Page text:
It was a war that shaped America more than any other in our history since the Revolutionary War, and its effects were perhaps even more far reaching. More lives were lost and more domestic property destroyed than in any other conflict in which this country has been involved. More, in fact, than in all other past struggles combined.
Much has been written about the Civil War since its conclusion nearly a century and a half ago; those five bloody years have proven a seemingly inexhaustible source and inspiration for films, novels, documentaries, and works of history. We are drawn to the period, and return to it ceaselessly, for we have come to acknowledge the war as the crucible in which the nation's identity was forged by fire, defining what the country was and what it would become. Harpers Ferry, Fort Sumter, Bull Run, Antietam, Gettysburg, Appomattox, Ford's Theatre--far more than names or places, they are epic moments in a drama of courage, sacrifice, and profound change.
But what was it like to have been there? To have watched John Brown hang and Pickett charge and Lee surrender and Abraham Lincoln assassinated? The Most Fearful Ordeal contains The New York Times's original coverage of these and other crucial events of the Civil War, offering today's reader history as it was first being transmitted, via the newly invented telegraph, by reporters and other eyewitnesses on the scene. Here are the accounts that people at the time would have read as these events were unfolding. Indeed, the coverage provided by The Times and other newspapers was their only connection to what was happening. Every word was pored over, every article read again and again. "The American flag has given place to the Palmetto of South Carolina"---so begins, with ominous solemnity, the coverage of the bombardment of Fort Sumter in April 1861. As Oliver Wendell Holmes, Sr., declared that August, when his son and namesake, the future Supreme Court justice, prepared to depart for Virginia, "We must have something to eat and the papers to read."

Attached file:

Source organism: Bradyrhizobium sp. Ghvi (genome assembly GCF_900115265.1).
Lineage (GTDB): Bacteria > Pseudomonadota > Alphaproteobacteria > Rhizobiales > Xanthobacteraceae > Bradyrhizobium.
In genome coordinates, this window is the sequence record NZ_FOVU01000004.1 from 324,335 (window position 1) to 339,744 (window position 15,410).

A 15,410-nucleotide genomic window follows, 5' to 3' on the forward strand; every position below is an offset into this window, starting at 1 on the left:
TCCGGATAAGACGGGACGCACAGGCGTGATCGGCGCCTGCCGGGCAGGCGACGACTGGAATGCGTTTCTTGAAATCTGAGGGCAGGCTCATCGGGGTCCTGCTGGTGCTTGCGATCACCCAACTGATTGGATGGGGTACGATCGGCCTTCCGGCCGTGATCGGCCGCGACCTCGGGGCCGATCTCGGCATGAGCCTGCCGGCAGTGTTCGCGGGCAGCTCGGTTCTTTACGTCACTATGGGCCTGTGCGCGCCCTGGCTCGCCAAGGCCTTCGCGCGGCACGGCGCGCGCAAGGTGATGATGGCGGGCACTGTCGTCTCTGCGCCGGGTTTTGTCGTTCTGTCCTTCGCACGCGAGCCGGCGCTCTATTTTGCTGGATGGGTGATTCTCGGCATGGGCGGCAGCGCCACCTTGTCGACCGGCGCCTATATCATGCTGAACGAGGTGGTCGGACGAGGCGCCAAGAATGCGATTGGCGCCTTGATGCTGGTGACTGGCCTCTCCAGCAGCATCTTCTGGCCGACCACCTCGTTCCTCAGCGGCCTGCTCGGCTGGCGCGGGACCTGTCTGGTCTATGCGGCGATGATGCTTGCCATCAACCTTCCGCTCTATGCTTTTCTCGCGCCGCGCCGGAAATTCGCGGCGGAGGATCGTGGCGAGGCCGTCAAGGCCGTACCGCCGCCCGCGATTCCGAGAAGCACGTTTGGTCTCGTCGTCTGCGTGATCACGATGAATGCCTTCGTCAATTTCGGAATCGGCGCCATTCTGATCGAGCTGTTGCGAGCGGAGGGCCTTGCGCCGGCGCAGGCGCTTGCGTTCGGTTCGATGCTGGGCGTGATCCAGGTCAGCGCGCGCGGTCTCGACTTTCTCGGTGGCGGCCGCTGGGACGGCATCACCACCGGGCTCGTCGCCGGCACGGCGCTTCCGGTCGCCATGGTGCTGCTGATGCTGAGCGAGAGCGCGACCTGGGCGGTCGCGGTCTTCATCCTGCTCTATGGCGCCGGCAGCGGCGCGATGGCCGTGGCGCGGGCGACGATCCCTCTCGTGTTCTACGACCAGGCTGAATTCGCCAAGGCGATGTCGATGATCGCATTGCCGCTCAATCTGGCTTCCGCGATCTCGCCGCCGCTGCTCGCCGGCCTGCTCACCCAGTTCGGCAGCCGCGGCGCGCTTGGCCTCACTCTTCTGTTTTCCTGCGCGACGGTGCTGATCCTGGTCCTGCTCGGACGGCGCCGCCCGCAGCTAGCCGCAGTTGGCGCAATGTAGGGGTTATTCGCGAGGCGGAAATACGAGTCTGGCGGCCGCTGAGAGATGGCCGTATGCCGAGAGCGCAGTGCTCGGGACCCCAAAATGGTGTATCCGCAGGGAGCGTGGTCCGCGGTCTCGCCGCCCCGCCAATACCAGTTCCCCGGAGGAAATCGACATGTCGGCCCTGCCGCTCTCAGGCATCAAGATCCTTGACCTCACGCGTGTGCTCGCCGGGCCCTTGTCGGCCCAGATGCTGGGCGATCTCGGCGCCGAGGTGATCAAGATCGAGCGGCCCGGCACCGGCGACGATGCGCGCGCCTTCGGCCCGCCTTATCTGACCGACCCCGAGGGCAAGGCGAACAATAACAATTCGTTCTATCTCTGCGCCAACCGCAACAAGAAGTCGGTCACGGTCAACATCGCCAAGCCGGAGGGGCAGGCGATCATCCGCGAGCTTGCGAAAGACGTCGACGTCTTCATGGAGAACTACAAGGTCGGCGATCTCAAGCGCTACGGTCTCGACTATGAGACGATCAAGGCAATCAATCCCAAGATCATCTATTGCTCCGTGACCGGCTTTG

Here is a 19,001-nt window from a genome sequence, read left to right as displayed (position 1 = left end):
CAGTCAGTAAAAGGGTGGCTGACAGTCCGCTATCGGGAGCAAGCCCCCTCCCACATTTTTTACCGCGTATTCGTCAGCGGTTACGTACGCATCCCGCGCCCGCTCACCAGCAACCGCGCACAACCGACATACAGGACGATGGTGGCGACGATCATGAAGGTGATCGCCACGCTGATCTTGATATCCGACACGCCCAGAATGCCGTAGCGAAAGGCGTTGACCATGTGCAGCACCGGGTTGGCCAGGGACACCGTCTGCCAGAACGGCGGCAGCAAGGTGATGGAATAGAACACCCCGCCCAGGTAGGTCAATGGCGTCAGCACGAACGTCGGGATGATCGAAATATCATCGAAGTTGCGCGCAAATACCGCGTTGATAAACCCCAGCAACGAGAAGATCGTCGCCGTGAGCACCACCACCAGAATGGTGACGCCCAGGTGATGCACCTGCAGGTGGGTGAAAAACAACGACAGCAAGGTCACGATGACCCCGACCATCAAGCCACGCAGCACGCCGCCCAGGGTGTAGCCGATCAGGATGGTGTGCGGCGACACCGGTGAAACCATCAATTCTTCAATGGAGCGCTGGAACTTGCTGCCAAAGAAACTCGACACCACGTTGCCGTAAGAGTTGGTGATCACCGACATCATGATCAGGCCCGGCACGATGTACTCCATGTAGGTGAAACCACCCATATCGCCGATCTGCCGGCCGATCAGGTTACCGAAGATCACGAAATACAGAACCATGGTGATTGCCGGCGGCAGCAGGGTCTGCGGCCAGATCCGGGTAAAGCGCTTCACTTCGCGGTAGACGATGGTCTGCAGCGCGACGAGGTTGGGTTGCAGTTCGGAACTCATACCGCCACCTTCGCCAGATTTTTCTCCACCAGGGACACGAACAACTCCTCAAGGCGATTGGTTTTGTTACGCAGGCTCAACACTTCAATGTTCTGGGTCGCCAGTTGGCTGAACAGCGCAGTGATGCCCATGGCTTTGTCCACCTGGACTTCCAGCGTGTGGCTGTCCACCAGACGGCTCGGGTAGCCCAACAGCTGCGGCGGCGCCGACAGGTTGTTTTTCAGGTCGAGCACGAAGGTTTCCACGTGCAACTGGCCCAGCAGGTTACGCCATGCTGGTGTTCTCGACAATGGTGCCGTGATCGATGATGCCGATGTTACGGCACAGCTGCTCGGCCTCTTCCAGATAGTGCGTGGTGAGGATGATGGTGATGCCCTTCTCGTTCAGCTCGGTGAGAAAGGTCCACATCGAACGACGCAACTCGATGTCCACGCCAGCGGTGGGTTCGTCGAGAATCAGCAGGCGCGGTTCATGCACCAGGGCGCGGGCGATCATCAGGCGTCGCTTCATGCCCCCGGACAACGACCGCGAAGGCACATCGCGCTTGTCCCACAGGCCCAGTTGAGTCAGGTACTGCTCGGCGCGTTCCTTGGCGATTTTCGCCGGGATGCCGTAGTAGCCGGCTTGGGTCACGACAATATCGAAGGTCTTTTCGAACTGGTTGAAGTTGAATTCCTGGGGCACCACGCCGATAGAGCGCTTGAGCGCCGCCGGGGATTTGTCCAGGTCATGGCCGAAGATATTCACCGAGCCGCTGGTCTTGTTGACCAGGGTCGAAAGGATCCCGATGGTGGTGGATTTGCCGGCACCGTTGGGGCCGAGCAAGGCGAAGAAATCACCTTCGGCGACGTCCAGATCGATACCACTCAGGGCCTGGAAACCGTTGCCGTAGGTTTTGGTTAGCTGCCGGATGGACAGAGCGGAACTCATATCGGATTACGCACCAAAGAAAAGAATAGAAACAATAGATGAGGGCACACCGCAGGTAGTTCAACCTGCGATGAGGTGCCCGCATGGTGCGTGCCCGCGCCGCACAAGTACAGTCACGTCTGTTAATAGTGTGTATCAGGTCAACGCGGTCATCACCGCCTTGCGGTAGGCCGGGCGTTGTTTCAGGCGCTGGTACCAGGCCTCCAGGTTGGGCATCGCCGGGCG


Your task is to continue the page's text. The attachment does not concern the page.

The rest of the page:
Here are the legendary figures and events as they first appeared in print, giving readers history's first draft: urgent, alive, reporting the passions and tensions of the moment, raw and unpolished. Often the words and events that have endured the longest in our national memory (such as Lincoln's Gettysburg Address) received only brief note, and occasionally there are 0mistakes in initial assumptions (believing that Bull Run was a major Union victory rather than a catastrophic defeat).
With introduction and notes by Pulitzer Prize--winning Civil War historian James McPherson that puts each major event and dispatch into historical context, The Most Fearful Ordeal is enhanced by period photographs and maps that explain the strategies behind the major battles. Most of all, it brings to life the fearful days, and makes the Civil War a vivid presence in this new century.